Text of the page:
Monday, February 18, 2019

Spiritual Formation and The Law (pt. 4 What did the Early Church preach?)

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You who say that one should not commit adultery, do you commit adultery? You who abhor idols, do you rob temples? You who boast in the Law, through your breaking the Law, do you dishonor God (Holy Bible: New American Standard Bible, Romans 2:22-23)?

For whoever keeps the whole law and yet stumbles in one point, he has become guilty of all (Ibid. James 2:10).
For the Law, since it has only a shadow of the good things to come and not the very form of things, can never, by the same sacrifices which they offer continually year by year, make perfect those who draw near (Ibid. Hebrews 10:1).

            On Pentecost following Christ’s resurrection, the Jesus movement morphed from a Galilean Messianic movement into an assembly that preached Christ risen from the dead and the reconciliation between God and mankind.  Between seventeen and twenty years later, that assembly was facing a dilemma.  What does the Old Testament Law have to do with people under the New Covenant instituted by their risen Messiah? 

For years following that Pentecost, followers of Jesus had preached Him as the Messiah, but mostly to other Second Temple Jews.  They were an audience that had lived by Kosher laws their whole lives.  For them, it wasn’t something you did on a certain day of the week, it was their lives.  Then something changed. They preached the good news of Jesus to the Samaritans (Acts 8:4-25), a group that most Second Temple Jews hated and saw as half-Jews.  However, God gave this group the Holy Spirit (8:17), and the Church accepted them.  This was a stretch, but the cultic practices of the Samaritans were similar to those of the Jews, including circumcision (Pummer and Tal, 58).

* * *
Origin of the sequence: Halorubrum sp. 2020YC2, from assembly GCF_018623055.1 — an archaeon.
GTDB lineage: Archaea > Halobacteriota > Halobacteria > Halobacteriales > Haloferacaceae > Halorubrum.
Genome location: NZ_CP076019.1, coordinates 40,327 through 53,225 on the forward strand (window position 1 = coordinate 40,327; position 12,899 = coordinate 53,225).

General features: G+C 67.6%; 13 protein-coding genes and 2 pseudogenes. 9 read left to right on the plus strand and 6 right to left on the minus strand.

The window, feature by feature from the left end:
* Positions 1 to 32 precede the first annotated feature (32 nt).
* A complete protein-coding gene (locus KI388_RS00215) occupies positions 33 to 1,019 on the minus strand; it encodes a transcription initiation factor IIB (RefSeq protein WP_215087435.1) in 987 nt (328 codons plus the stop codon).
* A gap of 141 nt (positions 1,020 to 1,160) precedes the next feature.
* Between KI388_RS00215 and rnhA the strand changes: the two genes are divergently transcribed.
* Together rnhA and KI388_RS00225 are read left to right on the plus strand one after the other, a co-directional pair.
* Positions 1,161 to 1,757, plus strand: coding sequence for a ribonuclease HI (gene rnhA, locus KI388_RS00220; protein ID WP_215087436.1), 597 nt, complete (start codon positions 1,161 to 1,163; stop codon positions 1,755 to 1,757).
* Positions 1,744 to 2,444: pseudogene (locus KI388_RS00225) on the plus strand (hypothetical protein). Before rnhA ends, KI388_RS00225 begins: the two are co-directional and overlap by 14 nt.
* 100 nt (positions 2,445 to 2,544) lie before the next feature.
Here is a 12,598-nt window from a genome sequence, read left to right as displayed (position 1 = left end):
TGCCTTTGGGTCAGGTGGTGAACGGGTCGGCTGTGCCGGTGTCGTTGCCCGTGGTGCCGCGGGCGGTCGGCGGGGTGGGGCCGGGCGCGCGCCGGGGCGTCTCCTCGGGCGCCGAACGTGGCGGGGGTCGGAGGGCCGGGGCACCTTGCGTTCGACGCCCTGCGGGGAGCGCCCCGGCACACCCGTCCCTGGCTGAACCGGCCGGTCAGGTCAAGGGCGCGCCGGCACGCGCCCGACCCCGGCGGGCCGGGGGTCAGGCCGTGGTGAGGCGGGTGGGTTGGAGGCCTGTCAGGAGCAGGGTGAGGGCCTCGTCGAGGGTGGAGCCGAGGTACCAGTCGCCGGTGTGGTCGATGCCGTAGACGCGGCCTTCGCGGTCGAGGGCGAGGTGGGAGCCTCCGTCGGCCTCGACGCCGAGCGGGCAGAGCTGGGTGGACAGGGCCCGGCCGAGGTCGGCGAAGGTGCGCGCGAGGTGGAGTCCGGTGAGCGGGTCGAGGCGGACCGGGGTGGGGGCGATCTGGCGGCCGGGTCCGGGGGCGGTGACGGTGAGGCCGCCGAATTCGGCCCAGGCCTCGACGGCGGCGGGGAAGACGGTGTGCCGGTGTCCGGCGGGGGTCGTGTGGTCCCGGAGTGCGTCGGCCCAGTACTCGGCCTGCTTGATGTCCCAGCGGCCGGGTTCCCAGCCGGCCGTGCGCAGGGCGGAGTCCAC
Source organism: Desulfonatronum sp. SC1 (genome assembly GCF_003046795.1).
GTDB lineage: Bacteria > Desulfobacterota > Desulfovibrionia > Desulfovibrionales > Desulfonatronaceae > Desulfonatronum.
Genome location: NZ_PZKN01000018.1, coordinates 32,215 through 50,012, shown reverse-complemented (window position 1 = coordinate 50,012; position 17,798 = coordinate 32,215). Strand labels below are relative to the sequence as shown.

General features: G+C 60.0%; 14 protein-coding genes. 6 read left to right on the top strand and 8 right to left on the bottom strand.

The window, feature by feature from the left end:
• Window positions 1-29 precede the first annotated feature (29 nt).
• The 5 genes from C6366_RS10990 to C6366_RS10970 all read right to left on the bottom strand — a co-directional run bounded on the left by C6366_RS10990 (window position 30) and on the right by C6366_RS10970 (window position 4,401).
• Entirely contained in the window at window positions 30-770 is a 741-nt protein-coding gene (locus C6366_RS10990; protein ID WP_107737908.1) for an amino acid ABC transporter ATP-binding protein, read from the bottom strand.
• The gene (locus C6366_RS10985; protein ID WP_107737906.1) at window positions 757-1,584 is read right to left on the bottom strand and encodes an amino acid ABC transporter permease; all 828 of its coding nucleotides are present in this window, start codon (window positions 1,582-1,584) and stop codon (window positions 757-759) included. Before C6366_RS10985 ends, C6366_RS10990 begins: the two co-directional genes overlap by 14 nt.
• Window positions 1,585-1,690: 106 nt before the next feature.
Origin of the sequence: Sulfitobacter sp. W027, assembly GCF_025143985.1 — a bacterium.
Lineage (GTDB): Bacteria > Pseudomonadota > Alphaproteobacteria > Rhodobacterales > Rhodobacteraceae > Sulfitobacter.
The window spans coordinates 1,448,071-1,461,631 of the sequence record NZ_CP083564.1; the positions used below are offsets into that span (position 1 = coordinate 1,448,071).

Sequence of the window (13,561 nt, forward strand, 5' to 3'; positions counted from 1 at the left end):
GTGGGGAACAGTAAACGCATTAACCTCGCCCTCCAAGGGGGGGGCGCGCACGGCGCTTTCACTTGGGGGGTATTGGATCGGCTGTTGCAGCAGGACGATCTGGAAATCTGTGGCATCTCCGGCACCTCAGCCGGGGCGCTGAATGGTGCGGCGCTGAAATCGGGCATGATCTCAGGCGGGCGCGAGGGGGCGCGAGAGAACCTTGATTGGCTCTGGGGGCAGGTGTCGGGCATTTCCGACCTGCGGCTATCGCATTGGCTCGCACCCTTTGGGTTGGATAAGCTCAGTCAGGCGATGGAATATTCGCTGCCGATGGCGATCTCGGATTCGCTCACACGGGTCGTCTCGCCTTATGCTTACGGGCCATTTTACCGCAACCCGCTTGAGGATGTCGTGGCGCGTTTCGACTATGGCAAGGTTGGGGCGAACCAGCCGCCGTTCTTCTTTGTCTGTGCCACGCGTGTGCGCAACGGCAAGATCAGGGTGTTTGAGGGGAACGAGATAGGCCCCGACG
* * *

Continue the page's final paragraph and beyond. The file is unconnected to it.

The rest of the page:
Then another change, God used Peter to spread the message to uncircumcised Gentiles (Acts 10).  As Peter was speaking the message to them, the Holy Spirit fell upon them (10:44), before they were baptized and without becoming Jewish proselytes.  The message of reconciliation to God through Jesus continued to spread, first to Antioch and then further into the Gentile world.  Emphasis on the fact that it was the good news of Christ and not the Law of Moses that was reconciling people to God.

This is what caused the church to face the dilemma.  What does the Old Testament Law have to do with people under the New Covenant?  At the church council, Peter reminded them about God using him to spread the message to the Gentiles (15:7-11).  Paul and Barnabas told about conversions among the Gentiles to Jesus, but not to the Law (15:12).  Finally, James cited the Old Testament itself has indicating that Gentiles would seek God (15:16-18).  Then the council came to the conclusion, Gentiles did not need to be circumcised, but only to abstain from foods sacrificed to idols, from fornication and from eating blood (15:19-20).  This seems to implicitly suggest that people reconciled to God through Jesus are not obligated to follow the Old Testament Law.

Is this decision in line with the teachings of Jesus?  In the Gospel of Matthew, didn't Jesus say that He had not come to abolish the Law?  Next week, we’ll examine Jesus’ words on this topic.

Written by Pastor Ozzy

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Works Cited

1995. Holy Bible: New American Standard Bible. LaHabra: The Lockman Foundation.
Pummer, Reinhard, and Abraham Tal. 1992. Samaritan Marriage Contracts and Deeds of Divorce, Volume 1. Wiesbanden: Otto Harrassowitz.

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